http://www.tommymchugh.co.uk/ex_pictures_gallery/index.html

http://www.tommymchugh.co.uk/ex_sculptures_gallery/es_index.html

http://www.tommymchugh.co.uk/index.html

Swans

Here’s an odd observation from a young child who has since infancy displayed an odd talent at visual recognition of things that are barely noticeable, possible synaesthesia and a marked tendency toward pareidolia.

While travelling in a booster seat at the back of a car the child was looking at the road directory. The child declared that she knew why there are swans on the Swan River. The child was looking at a map of the Perth Water section of the Swan River. She insisted that when the swans were flying around, they look down and spot a section of river that looks like the shape of a swan, which gives them a nice feeling of familiarity, so they fly down and land there. You can see this if you look at the map, but I never would have picked the swan shape unless I had it pointed out to me. Kids!

A wonderful bit of pareidolia from last year

https://twitter.com/BlawnDee/status/267016613738450944

https://twitter.com/BlawnDee/status/267016613738450944/photo/1

More tests to try

I’ve noticed that the “Test My Brain” website from the Harvard University’s Vision Lab has been revamped since I last visited it, and there are some face-related tests and another memory related test. I’m not sure but it looks like the CFMT might also be there to do, and possibly a test that is related to pareidolia. When I get a spare moment I’ll have to have a crack at them and investigate.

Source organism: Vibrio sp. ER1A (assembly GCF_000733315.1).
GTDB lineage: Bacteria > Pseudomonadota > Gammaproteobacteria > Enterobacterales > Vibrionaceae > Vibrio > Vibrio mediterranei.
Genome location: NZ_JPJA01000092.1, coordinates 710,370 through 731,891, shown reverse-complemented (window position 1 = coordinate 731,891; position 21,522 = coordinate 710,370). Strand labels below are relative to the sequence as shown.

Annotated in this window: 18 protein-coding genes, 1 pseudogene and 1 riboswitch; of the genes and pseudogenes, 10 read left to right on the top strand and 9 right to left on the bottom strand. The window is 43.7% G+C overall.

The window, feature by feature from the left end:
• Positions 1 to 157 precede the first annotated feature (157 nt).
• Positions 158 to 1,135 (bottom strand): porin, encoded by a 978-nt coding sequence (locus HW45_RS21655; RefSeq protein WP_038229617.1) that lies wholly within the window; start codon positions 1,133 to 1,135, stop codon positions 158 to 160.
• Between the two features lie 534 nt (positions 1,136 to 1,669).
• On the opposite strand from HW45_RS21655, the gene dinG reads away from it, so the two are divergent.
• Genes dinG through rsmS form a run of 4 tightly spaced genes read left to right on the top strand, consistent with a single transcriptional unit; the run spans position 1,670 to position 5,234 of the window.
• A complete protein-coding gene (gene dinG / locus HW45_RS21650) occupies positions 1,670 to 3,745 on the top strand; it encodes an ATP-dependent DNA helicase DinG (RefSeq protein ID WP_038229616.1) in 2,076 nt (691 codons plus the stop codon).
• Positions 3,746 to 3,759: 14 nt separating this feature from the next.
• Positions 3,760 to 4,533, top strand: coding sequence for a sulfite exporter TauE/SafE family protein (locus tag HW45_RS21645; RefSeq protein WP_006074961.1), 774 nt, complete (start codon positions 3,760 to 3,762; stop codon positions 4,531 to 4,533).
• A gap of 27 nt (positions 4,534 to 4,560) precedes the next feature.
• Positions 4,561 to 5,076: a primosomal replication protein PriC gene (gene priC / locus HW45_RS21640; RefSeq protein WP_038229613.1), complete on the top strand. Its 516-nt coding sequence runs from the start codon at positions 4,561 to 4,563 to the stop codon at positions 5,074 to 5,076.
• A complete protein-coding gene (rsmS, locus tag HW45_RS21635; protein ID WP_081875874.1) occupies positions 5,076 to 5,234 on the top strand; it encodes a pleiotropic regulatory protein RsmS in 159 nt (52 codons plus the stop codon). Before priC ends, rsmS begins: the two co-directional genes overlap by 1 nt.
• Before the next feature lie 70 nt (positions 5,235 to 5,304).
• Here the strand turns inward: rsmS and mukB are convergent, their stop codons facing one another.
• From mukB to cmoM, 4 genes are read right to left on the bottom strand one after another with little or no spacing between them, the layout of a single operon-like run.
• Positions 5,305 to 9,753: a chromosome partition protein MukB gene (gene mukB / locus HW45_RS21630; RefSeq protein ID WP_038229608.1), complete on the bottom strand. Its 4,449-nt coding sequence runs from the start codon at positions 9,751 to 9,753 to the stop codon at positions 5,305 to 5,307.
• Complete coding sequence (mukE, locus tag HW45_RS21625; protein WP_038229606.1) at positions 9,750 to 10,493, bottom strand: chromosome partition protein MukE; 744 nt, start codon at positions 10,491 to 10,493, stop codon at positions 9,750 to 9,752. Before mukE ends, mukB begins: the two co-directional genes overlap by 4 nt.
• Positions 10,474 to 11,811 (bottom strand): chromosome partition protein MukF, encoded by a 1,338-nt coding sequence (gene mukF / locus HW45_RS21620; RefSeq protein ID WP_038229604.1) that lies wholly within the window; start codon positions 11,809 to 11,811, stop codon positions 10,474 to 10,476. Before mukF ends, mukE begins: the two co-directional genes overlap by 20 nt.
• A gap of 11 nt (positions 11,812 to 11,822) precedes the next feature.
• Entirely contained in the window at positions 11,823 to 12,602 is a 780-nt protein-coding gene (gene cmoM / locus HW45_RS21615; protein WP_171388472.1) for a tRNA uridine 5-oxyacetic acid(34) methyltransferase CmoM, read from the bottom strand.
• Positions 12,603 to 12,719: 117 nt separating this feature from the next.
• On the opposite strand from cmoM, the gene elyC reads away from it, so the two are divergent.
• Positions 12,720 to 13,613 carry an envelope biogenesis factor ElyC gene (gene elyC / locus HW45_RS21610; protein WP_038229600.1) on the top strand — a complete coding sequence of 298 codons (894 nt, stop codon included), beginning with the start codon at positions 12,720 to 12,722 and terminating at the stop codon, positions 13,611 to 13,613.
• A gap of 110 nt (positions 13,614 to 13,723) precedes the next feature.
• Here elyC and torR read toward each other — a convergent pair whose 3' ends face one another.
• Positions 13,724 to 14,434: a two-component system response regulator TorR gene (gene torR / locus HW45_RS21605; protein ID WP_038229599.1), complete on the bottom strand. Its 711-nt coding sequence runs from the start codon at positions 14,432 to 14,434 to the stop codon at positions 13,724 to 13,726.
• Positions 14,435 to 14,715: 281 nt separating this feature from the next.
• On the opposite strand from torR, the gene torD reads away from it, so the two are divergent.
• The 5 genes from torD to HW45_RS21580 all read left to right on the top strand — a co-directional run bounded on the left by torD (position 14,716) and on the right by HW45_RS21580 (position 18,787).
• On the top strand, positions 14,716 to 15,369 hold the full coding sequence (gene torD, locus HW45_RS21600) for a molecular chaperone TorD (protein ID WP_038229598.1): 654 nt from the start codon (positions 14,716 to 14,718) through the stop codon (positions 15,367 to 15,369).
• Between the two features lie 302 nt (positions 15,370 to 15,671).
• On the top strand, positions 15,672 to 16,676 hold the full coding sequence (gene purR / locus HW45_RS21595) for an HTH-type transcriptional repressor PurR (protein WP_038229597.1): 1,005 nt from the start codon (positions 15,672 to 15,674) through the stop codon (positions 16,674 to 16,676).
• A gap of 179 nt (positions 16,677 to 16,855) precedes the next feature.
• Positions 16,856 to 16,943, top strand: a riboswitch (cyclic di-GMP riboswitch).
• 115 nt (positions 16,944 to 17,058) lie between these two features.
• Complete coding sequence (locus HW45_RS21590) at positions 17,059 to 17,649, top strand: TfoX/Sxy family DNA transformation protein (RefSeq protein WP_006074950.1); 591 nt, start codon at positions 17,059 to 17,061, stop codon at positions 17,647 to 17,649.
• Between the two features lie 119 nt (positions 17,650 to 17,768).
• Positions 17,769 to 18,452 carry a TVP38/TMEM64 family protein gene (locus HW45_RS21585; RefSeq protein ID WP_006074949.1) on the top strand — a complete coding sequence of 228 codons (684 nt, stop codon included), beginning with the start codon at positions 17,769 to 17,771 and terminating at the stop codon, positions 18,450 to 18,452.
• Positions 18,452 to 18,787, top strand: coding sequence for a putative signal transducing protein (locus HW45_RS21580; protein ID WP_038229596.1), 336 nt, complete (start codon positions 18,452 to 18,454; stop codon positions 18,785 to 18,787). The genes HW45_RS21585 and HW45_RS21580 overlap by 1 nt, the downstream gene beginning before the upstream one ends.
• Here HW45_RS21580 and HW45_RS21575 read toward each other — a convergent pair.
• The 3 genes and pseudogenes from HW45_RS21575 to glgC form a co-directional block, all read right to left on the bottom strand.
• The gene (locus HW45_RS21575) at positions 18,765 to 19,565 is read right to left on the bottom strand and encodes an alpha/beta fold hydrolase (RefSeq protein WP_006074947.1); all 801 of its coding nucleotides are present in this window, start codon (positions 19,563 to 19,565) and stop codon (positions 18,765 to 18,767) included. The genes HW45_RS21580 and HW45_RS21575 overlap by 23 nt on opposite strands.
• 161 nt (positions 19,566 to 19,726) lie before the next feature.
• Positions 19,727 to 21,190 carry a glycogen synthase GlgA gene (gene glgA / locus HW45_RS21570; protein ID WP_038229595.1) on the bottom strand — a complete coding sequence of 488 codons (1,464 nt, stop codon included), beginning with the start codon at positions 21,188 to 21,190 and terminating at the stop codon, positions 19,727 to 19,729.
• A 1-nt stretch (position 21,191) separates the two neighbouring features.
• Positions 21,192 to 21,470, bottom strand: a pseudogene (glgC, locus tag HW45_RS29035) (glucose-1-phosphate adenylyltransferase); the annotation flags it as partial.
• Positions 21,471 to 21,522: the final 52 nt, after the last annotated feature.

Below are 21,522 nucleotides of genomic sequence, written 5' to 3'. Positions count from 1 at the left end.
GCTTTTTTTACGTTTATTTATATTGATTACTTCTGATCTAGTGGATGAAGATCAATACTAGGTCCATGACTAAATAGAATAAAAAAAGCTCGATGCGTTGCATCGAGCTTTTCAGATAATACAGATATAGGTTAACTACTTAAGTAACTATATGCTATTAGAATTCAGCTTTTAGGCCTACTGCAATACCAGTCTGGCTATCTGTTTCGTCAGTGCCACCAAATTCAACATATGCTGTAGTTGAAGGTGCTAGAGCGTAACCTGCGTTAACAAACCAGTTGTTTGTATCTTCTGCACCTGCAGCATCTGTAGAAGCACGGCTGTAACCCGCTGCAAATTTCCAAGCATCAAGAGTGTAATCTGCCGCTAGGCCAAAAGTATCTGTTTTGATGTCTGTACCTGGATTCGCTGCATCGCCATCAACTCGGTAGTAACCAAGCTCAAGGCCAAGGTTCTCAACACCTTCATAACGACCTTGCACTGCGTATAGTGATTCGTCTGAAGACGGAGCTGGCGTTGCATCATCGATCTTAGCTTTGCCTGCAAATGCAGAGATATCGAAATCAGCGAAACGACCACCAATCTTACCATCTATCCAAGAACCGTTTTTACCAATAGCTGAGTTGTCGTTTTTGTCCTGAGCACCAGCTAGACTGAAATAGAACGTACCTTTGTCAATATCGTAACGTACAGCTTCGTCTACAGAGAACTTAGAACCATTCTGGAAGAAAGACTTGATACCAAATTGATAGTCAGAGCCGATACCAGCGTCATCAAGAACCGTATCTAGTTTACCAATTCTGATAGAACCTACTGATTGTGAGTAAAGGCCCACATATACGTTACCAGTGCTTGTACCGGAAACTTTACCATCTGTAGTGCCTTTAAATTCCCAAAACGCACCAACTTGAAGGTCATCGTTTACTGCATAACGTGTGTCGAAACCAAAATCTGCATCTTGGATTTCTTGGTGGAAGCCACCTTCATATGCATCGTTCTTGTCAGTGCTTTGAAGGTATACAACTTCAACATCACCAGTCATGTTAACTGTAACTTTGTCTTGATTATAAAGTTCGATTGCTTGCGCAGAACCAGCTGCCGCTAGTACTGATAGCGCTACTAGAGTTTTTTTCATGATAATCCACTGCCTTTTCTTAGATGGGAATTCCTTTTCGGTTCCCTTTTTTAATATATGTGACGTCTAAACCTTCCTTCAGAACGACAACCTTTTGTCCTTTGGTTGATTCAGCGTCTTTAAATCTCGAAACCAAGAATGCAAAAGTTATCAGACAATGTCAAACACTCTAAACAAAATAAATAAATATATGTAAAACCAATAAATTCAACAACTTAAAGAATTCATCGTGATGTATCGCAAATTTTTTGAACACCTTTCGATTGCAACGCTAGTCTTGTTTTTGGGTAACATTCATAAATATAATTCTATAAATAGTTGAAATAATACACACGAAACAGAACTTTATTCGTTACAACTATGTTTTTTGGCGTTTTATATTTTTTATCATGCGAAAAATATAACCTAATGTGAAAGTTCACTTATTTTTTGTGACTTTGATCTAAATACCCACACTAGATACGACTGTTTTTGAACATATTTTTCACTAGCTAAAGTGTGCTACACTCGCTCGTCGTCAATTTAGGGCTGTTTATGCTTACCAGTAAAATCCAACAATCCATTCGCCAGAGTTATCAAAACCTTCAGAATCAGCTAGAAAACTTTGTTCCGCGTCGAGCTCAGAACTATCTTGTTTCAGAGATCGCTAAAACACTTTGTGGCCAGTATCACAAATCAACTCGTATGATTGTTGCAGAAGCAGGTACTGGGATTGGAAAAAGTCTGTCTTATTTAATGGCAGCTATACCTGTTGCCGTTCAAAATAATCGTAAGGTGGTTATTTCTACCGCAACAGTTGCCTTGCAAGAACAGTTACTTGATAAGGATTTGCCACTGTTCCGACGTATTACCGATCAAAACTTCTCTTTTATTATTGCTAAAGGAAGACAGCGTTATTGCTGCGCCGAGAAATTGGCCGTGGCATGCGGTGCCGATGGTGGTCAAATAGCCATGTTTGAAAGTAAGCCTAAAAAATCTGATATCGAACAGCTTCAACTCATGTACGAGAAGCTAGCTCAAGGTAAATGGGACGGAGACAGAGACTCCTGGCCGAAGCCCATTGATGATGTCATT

Test My Brain http://www.testmybrain.org/

 

Pareidolia pictures

Xanthorrhoea plant looks like an Aboriginal man's face - pareidolia

“Blackboy” looks like a “black man” at park in Perth suburb – an example of pareidolia

Orange glass vase in window display looks like a face from one angle - example of pareidolia

Orange glass vase in window display looks like a face from one angle – example of pareidolia

Shipwreck by Steve Croquett at Sculpture by the Sea Cottesloe 2012

Shipwreck by Steve Croquett at Sculpture by the Sea Cottesloe 2012

Pareidolia at Sculptures by the Sea – our child clearly has an excellent left fusiform gyrus

Shipwreck by Steve Croquett at Sculpture by the Sea Cottesloe 2012

Shipwreck by Steve Croquett at Sculpture by the Sea Cottesloe 2012